Though the tracks have been leaked online for weeks, today marks the official release date for Beyonce’s ‘4.’ Fans have anticipated the new album for quite some time, so it’s an exciting day for them for sure. But when it comes to reviews of the new album, it’s a mixed bag.
Virtually every major outlet from Billboard to CNN has covered Beyonce’s new release. Apicture of her performing ‘1+1’ leads the front page cover of the Arts section in today’s New York Times. And while no one doubts her influence, the reviewers all had very different thoughts on Beyonce’s ‘4.’
Jon Caramanica of The New York Times wrote:
As modern as Beyoncé has allowed herself to be over the years, from tech-savvy club R&B with Destiny’s Child to the insistent pancultural stomp of “Run the World (Girls),” on this new album, she has always been a torch singer in waiting, anticipating the day when she could just get down to business.
On that count, “4” is impressive, though it’s executed in perplexing fashion. It has far more in common with soul albums of the late 1970s and early ’80s — the poppier side of Jennifer Holliday, say — than anything by her so-called peers; it’s a position statement in the age of Rihanna. What’s clear now is that the Beyoncé of “Single Ladies (Put a Ring On It),” of “Get Me Bodied,” of “Crazy in Love” and “Baby Boy” — that persona — was a homework assignment, a concession to the world around her by an artist with an astute ear and a gift for mimicry.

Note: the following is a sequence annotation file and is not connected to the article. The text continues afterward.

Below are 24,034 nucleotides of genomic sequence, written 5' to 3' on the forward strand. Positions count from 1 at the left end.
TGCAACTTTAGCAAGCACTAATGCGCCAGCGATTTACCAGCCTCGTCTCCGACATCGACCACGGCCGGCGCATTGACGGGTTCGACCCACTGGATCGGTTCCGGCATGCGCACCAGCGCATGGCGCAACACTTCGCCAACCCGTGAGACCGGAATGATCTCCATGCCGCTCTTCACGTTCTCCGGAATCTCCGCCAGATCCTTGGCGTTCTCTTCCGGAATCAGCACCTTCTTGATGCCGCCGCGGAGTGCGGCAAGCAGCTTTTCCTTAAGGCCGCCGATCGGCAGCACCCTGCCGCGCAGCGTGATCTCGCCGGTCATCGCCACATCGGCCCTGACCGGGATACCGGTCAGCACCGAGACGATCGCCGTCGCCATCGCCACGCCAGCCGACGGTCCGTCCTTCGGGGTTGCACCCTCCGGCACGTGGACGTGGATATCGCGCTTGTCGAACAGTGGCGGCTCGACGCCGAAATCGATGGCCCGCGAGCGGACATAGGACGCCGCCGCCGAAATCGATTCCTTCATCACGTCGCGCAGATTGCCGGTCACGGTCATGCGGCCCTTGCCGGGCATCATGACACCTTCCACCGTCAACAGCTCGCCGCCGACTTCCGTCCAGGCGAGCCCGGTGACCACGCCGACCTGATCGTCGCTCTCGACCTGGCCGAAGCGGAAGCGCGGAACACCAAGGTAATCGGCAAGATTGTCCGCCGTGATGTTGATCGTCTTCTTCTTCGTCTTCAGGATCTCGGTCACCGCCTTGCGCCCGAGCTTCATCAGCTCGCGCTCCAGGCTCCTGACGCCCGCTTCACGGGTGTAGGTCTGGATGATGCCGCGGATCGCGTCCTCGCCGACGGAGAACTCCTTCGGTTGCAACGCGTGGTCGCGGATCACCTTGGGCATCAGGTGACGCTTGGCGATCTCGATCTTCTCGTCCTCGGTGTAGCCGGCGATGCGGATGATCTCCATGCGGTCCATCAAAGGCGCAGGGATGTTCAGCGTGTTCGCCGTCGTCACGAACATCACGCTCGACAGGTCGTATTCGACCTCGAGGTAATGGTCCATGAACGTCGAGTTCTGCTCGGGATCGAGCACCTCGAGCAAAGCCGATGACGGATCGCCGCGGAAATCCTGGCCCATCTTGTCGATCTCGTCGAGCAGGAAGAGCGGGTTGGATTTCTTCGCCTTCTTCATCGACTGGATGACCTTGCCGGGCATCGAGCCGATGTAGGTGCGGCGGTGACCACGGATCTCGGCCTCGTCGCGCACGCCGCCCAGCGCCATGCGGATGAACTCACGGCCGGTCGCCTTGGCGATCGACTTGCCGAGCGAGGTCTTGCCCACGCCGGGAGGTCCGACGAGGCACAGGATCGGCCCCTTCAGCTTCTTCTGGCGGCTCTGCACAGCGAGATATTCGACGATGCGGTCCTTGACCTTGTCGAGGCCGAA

Adam Markovitz of Entertainment Weekly wrote:
“…why does it feel likeBeyoncé is struggling so hard to prove herself on “4?” The album is an every-song-for-itself welter of conflicting ambitions: It wants to be cutting-edge but familiar, accessible but artistic, hot-blooded but strictly impersonal….Vocally, she’s never sounded better — throaty and precise — but the songs here just aren’t her equal. “It’s exactly the kind of genre-busting risk that few other current pop stars would even attempt, let alone pull off flawlessly with a no-big-thing shrug. With more moments like that, “4” might have been an album fully worthy of her talent. As it is, though, even star students get the occasional B.”
Steve Jones of USA Today writes:
“Compared with Beyoncé’s three previous albums, which arrived on a wave of hit singles, the release of 4 seems relatively quiet. Neither lead single Run the World (Girls) nor Best Thing I Never Had has caught fire on the charts,” adds Jones. But after Fierce’s duality, Beyoncé does not seem to need to make a cutting-edge statement. This time, she’s content to stay in her comfort zone.”